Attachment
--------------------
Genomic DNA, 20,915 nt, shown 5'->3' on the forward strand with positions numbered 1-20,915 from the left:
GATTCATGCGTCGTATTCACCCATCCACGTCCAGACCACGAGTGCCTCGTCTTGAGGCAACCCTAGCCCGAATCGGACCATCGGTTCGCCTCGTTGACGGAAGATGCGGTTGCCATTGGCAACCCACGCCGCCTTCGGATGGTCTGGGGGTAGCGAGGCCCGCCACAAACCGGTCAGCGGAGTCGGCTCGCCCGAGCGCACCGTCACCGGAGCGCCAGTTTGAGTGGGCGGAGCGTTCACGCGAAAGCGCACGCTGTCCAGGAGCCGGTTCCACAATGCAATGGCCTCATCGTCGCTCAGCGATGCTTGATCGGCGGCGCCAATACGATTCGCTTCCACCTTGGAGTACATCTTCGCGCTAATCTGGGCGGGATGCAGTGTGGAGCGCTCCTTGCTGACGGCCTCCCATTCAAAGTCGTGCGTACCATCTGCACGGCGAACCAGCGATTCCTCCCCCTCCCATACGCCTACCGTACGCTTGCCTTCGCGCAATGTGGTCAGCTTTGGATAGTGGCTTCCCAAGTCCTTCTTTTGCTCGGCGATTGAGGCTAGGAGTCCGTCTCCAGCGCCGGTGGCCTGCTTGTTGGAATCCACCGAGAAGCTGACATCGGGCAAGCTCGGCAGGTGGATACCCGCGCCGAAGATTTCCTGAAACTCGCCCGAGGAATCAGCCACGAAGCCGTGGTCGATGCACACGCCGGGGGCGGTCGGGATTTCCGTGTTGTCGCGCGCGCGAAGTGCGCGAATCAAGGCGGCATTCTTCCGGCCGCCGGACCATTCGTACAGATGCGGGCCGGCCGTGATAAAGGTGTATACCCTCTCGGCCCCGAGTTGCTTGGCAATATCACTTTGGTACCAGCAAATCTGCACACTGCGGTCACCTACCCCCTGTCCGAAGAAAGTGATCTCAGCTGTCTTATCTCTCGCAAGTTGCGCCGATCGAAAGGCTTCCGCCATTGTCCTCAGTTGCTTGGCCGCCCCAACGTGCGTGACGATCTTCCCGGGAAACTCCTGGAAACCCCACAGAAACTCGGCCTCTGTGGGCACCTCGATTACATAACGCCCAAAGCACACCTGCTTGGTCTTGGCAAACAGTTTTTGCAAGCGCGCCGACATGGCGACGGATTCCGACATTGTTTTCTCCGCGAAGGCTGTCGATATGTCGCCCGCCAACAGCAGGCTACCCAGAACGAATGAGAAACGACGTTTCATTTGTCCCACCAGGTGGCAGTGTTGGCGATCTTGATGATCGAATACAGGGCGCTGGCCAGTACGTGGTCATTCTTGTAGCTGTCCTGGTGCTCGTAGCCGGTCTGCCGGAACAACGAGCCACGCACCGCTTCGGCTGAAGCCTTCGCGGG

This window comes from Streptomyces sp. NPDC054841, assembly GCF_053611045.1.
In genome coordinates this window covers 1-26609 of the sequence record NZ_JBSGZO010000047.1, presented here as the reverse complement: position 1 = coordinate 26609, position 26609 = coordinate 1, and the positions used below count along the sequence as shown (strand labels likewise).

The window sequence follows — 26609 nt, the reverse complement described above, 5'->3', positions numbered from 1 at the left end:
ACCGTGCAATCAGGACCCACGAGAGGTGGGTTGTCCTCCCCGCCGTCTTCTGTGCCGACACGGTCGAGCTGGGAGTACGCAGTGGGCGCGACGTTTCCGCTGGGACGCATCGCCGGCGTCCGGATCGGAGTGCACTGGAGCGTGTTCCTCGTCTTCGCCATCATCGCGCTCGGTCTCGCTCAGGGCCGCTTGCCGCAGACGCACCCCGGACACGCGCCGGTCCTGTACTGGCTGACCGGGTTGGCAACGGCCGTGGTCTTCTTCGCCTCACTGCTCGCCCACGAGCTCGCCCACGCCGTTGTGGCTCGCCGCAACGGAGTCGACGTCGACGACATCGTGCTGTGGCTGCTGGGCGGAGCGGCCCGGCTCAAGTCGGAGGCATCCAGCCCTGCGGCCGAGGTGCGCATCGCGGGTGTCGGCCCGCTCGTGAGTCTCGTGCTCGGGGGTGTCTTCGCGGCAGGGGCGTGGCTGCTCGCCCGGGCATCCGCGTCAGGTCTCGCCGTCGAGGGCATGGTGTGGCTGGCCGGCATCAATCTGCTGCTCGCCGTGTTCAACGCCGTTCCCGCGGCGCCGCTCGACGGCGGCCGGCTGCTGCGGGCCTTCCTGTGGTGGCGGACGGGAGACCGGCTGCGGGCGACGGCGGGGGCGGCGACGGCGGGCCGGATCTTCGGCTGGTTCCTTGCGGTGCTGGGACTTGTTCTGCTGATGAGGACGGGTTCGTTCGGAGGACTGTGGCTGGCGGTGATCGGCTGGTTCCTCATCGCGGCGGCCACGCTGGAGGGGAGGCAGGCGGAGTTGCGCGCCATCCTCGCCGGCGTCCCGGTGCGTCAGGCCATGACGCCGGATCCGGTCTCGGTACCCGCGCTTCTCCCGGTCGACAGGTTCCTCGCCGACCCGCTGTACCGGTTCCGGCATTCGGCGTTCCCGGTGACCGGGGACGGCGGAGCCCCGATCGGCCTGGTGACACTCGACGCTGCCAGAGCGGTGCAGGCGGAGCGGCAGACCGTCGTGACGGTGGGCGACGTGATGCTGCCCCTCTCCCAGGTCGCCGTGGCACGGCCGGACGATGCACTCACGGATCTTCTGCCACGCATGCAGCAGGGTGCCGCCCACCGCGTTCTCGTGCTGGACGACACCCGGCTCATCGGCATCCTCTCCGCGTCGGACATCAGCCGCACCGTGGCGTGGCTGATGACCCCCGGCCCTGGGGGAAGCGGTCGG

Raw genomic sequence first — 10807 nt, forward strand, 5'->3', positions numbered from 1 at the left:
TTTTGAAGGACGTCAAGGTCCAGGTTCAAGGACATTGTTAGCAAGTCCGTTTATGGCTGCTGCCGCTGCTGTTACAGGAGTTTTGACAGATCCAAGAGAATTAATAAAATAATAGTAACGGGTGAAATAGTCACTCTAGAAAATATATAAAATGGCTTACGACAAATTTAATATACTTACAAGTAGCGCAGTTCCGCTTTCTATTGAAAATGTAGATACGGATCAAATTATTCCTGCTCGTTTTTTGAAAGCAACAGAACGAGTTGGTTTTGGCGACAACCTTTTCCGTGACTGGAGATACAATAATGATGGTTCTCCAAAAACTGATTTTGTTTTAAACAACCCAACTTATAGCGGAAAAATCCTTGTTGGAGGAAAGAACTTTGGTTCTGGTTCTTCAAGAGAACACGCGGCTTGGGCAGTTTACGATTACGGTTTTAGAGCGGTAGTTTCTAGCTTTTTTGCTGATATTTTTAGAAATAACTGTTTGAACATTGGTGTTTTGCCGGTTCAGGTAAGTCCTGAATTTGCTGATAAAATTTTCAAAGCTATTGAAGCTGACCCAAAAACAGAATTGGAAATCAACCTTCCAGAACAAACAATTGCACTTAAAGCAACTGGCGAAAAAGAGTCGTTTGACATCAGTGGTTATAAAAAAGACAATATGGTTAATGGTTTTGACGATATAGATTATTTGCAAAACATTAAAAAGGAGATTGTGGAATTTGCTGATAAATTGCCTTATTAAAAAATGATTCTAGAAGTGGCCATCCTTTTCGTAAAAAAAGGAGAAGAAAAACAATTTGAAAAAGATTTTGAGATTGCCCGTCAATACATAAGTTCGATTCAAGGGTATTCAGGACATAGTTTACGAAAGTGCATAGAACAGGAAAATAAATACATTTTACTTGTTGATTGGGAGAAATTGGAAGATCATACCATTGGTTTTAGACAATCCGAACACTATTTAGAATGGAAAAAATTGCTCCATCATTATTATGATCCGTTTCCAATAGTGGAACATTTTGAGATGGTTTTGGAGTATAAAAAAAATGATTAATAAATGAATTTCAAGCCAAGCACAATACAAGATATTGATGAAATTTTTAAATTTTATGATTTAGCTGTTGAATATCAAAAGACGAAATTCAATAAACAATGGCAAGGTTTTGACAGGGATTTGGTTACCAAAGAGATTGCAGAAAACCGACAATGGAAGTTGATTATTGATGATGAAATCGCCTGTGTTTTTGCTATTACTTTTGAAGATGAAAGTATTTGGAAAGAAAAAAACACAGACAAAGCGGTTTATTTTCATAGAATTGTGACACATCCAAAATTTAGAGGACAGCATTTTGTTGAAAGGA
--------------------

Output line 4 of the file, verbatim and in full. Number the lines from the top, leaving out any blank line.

In genome coordinates this window covers 1-26609 of the sequence record NZ_JBSGZO010000047.1, presented here as the reverse complement: position 1 = coordinate 26609, position 26609 = coordinate 1, and the positions used below count along the sequence as shown (strand labels likewise).